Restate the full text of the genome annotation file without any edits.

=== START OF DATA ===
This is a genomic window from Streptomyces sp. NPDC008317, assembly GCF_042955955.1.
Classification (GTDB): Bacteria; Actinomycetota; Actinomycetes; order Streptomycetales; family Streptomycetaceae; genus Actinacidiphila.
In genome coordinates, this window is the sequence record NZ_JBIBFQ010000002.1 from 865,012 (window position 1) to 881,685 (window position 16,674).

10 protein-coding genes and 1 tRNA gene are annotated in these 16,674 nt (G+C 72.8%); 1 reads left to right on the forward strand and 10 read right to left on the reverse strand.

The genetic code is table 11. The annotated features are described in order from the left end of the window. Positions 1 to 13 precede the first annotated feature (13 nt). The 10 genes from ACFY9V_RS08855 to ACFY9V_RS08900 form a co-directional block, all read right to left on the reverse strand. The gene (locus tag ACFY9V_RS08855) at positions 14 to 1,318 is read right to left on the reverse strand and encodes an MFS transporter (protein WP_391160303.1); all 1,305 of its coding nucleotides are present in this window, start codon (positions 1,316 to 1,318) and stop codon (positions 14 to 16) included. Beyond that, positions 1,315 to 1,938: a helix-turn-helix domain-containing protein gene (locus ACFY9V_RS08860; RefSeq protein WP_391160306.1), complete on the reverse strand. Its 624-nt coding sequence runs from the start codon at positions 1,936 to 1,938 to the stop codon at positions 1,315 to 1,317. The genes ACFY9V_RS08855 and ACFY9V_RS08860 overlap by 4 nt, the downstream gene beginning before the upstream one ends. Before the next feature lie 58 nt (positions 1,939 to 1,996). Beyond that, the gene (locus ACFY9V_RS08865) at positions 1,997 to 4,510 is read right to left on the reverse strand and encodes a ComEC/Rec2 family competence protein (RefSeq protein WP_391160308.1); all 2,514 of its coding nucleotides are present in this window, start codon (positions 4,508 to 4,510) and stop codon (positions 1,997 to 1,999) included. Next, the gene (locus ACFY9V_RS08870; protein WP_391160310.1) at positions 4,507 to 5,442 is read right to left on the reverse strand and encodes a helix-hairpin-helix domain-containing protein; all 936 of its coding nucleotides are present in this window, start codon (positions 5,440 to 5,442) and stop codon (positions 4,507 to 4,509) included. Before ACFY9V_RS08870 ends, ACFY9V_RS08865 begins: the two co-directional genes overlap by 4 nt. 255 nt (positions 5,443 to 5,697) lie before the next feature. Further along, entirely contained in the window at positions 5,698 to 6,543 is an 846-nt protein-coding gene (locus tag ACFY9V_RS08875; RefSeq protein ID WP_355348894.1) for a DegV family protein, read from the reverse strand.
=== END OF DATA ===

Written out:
This is a genomic window from Streptomyces sp. NPDC008317, assembly GCF_042955955.1.
Classification (GTDB): Bacteria; Actinomycetota; Actinomycetes; order Streptomycetales; family Streptomycetaceae; genus Actinacidiphila.
In genome coordinates, this window is the sequence record NZ_JBIBFQ010000002.1 from 865,012 (window position 1) to 881,685 (window position 16,674).

10 protein-coding genes and 1 tRNA gene are annotated in these 16,674 nt (G+C 72.8%); 1 reads left to right on the forward strand and 10 read right to left on the reverse strand.

The genetic code is table 11. The annotated features are described in order from the left end of the window. Positions 1 to 13 precede the first annotated feature (13 nt). The 10 genes from ACFY9V_RS08855 to ACFY9V_RS08900 form a co-directional block, all read right to left on the reverse strand. The gene (locus tag ACFY9V_RS08855) at positions 14 to 1,318 is read right to left on the reverse strand and encodes an MFS transporter (protein WP_391160303.1); all 1,305 of its coding nucleotides are present in this window, start codon (positions 1,316 to 1,318) and stop codon (positions 14 to 16) included. Beyond that, positions 1,315 to 1,938: a helix-turn-helix domain-containing protein gene (locus ACFY9V_RS08860; RefSeq protein WP_391160306.1), complete on the reverse strand. Its 624-nt coding sequence runs from the start codon at positions 1,936 to 1,938 to the stop codon at positions 1,315 to 1,317. The genes ACFY9V_RS08855 and ACFY9V_RS08860 overlap by 4 nt, the downstream gene beginning before the upstream one ends. Before the next feature lie 58 nt (positions 1,939 to 1,996). Beyond that, the gene (locus ACFY9V_RS08865) at positions 1,997 to 4,510 is read right to left on the reverse strand and encodes a ComEC/Rec2 family competence protein (RefSeq protein WP_391160308.1); all 2,514 of its coding nucleotides are present in this window, start codon (positions 4,508 to 4,510) and stop codon (positions 1,997 to 1,999) included. Next, the gene (locus ACFY9V_RS08870; protein WP_391160310.1) at positions 4,507 to 5,442 is read right to left on the reverse strand and encodes a helix-hairpin-helix domain-containing protein; all 936 of its coding nucleotides are present in this window, start codon (positions 5,440 to 5,442) and stop codon (positions 4,507 to 4,509) included. Before ACFY9V_RS08870 ends, ACFY9V_RS08865 begins: the two co-directional genes overlap by 4 nt. 255 nt (positions 5,443 to 5,697) lie before the next feature. Further along, entirely contained in the window at positions 5,698 to 6,543 is an 846-nt protein-coding gene (locus tag ACFY9V_RS08875; RefSeq protein ID WP_355348894.1) for a DegV family protein, read from the reverse strand.